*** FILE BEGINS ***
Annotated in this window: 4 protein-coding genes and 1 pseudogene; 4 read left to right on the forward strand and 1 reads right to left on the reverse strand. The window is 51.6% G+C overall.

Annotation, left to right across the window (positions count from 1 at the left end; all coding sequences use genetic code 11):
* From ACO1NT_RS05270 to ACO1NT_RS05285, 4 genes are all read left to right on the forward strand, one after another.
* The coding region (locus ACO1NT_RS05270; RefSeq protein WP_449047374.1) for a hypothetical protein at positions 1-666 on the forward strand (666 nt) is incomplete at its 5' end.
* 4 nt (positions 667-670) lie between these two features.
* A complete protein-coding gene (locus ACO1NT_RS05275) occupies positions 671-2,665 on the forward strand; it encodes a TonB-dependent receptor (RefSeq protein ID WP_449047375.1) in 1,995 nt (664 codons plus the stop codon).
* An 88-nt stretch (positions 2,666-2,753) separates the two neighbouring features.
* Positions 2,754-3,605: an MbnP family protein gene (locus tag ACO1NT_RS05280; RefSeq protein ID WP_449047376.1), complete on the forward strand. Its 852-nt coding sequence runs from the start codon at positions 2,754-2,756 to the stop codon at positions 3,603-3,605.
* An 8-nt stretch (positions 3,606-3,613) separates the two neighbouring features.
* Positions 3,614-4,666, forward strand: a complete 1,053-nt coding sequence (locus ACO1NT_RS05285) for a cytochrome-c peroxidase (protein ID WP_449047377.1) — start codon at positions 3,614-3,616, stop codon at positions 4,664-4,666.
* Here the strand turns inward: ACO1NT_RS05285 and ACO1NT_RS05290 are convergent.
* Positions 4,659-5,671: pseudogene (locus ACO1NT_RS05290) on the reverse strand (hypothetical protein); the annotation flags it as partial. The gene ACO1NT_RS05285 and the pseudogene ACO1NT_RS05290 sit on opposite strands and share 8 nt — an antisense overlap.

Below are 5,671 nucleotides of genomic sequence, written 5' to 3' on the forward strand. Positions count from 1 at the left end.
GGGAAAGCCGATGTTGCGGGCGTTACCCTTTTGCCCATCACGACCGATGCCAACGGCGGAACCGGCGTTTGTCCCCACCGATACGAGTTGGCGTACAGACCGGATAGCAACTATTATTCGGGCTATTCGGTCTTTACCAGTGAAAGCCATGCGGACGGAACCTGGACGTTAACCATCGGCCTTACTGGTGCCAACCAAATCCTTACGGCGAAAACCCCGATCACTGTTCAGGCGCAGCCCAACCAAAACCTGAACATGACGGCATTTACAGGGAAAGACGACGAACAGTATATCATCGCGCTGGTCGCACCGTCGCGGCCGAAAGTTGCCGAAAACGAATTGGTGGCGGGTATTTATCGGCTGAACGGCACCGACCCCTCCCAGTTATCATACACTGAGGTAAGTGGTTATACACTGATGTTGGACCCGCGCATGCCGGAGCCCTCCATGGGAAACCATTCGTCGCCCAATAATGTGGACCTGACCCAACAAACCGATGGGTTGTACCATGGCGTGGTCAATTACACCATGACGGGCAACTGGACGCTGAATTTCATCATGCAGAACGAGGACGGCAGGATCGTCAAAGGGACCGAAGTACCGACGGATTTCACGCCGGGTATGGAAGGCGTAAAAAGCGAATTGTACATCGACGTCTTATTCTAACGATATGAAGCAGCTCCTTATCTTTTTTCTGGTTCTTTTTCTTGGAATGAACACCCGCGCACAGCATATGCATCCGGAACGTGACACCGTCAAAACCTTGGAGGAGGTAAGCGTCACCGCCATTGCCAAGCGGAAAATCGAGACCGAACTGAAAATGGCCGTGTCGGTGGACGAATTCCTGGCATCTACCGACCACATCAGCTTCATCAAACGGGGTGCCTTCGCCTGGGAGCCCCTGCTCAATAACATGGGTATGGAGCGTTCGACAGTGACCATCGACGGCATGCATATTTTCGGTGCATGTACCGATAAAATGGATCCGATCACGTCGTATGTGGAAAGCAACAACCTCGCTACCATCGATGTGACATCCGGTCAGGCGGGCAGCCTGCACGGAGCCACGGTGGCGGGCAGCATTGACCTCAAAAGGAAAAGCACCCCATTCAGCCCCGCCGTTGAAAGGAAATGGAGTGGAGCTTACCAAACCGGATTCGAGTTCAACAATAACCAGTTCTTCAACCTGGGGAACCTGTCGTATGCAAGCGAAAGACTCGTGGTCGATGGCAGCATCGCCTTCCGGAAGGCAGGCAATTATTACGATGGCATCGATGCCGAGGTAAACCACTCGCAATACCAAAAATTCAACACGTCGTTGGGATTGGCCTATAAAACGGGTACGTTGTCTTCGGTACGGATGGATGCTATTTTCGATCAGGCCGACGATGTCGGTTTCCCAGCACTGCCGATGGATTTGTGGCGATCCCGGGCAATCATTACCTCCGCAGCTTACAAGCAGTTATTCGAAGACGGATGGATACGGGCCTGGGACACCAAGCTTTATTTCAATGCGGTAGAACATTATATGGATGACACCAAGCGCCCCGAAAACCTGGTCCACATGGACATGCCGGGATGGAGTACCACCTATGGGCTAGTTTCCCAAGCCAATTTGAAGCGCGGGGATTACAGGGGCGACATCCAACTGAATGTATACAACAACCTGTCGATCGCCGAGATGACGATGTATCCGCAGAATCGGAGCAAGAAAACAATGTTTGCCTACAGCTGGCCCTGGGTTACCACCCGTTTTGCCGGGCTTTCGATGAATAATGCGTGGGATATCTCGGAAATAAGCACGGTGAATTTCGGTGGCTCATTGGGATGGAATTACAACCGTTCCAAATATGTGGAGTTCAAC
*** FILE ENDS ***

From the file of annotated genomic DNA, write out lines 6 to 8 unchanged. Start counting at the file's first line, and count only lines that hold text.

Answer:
* A complete protein-coding gene (locus ACO1NT_RS05275) occupies positions 671-2,665 on the forward strand; it encodes a TonB-dependent receptor (RefSeq protein ID WP_449047375.1) in 1,995 nt (664 codons plus the stop codon).
* An 88-nt stretch (positions 2,666-2,753) separates the two neighbouring features.
* Positions 2,754-3,605: an MbnP family protein gene (locus tag ACO1NT_RS05280; RefSeq protein ID WP_449047376.1), complete on the forward strand. Its 852-nt coding sequence runs from the start codon at positions 2,754-2,756 to the stop codon at positions 3,603-3,605.